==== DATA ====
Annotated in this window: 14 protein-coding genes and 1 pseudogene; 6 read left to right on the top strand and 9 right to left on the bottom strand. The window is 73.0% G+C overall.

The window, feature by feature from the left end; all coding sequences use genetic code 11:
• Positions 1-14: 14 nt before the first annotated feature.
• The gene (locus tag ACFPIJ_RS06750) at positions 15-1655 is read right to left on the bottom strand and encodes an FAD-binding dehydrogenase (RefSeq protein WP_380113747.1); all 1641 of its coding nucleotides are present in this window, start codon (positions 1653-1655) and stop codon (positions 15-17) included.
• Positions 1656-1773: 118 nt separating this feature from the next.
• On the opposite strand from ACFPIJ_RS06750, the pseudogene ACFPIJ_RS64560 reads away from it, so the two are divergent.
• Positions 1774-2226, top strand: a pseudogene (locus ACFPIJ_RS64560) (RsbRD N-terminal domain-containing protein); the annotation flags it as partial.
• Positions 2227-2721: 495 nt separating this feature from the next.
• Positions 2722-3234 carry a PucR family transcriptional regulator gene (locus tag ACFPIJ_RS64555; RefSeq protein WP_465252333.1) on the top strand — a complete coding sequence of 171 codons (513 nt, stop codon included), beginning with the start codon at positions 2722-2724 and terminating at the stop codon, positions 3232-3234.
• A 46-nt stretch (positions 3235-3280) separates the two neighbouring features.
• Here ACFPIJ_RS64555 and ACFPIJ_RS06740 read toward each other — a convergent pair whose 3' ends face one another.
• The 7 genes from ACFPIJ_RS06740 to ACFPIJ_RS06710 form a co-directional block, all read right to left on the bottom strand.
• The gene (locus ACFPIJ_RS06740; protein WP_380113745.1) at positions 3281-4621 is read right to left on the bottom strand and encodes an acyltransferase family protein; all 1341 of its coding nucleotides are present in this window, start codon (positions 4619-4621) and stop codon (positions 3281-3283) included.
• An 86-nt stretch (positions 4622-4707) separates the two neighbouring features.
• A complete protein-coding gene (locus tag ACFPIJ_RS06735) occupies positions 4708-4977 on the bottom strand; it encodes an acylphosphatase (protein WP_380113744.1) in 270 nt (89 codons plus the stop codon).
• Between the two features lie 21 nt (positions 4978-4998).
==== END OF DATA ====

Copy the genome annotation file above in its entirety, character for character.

Annotated in this window: 14 protein-coding genes and 1 pseudogene; 6 read left to right on the top strand and 9 right to left on the bottom strand. The window is 73.0% G+C overall.

The window, feature by feature from the left end; all coding sequences use genetic code 11:
• Positions 1-14: 14 nt before the first annotated feature.
• The gene (locus tag ACFPIJ_RS06750) at positions 15-1655 is read right to left on the bottom strand and encodes an FAD-binding dehydrogenase (RefSeq protein WP_380113747.1); all 1641 of its coding nucleotides are present in this window, start codon (positions 1653-1655) and stop codon (positions 15-17) included.
• Positions 1656-1773: 118 nt separating this feature from the next.
• On the opposite strand from ACFPIJ_RS06750, the pseudogene ACFPIJ_RS64560 reads away from it, so the two are divergent.
• Positions 1774-2226, top strand: a pseudogene (locus ACFPIJ_RS64560) (RsbRD N-terminal domain-containing protein); the annotation flags it as partial.
• Positions 2227-2721: 495 nt separating this feature from the next.
• Positions 2722-3234 carry a PucR family transcriptional regulator gene (locus tag ACFPIJ_RS64555; RefSeq protein WP_465252333.1) on the top strand — a complete coding sequence of 171 codons (513 nt, stop codon included), beginning with the start codon at positions 2722-2724 and terminating at the stop codon, positions 3232-3234.
• A 46-nt stretch (positions 3235-3280) separates the two neighbouring features.
• Here ACFPIJ_RS64555 and ACFPIJ_RS06740 read toward each other — a convergent pair whose 3' ends face one another.
• The 7 genes from ACFPIJ_RS06740 to ACFPIJ_RS06710 form a co-directional block, all read right to left on the bottom strand.
• The gene (locus ACFPIJ_RS06740; protein WP_380113745.1) at positions 3281-4621 is read right to left on the bottom strand and encodes an acyltransferase family protein; all 1341 of its coding nucleotides are present in this window, start codon (positions 4619-4621) and stop codon (positions 3281-3283) included.
• An 86-nt stretch (positions 4622-4707) separates the two neighbouring features.
• A complete protein-coding gene (locus tag ACFPIJ_RS06735) occupies positions 4708-4977 on the bottom strand; it encodes an acylphosphatase (protein WP_380113744.1) in 270 nt (89 codons plus the stop codon).
• Between the two features lie 21 nt (positions 4978-4998).